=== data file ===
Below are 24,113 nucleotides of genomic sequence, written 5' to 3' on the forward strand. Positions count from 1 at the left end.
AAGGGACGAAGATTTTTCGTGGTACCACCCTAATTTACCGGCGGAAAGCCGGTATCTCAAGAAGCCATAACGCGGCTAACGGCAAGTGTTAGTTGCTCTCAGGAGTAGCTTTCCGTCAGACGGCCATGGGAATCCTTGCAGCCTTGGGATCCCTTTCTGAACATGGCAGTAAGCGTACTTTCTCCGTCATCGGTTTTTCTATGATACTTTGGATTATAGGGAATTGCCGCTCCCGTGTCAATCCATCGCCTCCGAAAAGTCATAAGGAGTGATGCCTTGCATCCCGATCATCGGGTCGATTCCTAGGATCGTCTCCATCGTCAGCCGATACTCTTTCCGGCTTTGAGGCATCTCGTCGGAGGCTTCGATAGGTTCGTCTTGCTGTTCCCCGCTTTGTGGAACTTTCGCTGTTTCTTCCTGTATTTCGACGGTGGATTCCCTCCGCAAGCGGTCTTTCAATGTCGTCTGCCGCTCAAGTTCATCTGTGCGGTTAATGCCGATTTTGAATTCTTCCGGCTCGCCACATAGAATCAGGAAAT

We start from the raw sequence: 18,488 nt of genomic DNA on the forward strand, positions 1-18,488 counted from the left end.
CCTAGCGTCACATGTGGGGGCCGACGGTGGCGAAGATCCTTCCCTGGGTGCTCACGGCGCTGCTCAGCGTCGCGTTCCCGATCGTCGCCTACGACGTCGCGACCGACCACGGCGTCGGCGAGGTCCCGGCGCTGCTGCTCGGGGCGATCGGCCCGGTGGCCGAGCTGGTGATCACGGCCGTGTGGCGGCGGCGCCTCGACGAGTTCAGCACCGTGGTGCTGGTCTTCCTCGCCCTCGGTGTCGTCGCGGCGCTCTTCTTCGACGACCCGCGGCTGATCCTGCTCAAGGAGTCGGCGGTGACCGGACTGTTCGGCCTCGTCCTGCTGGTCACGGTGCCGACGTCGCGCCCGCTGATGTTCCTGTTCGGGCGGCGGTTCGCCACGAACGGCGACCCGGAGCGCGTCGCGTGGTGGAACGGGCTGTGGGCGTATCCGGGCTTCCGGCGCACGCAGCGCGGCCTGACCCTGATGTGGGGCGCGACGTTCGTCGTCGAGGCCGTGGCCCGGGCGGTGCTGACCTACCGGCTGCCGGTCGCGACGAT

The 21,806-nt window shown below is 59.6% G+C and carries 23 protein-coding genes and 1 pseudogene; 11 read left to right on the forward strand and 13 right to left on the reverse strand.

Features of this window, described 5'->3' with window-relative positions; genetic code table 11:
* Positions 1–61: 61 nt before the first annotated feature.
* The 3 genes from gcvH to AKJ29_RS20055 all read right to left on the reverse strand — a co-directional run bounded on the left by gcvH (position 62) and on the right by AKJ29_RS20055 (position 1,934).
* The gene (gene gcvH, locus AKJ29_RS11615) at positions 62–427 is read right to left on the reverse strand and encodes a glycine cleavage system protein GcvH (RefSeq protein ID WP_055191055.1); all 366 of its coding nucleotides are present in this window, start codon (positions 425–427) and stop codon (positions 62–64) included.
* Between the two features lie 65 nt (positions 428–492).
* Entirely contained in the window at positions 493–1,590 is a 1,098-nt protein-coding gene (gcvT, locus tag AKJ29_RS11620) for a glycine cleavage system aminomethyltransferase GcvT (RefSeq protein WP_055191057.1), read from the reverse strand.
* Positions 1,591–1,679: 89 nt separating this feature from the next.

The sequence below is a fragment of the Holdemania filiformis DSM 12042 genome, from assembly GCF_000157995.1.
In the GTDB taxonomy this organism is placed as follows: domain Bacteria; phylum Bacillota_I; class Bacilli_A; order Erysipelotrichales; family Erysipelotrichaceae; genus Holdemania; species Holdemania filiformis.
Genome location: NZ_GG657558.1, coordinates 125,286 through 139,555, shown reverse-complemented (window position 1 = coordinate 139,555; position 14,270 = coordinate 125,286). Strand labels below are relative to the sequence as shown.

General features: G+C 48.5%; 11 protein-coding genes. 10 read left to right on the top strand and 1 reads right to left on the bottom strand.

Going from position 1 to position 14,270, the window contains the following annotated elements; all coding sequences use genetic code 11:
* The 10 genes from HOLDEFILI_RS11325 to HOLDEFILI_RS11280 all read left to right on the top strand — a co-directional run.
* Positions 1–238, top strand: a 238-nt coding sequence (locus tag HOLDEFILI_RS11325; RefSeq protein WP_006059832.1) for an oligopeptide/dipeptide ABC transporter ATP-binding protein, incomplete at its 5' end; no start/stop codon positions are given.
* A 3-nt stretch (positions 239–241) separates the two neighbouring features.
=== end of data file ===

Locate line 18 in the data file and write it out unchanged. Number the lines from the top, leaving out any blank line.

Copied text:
* The 10 genes from HOLDEFILI_RS11325 to HOLDEFILI_RS11280 all read left to right on the top strand — a co-directional run.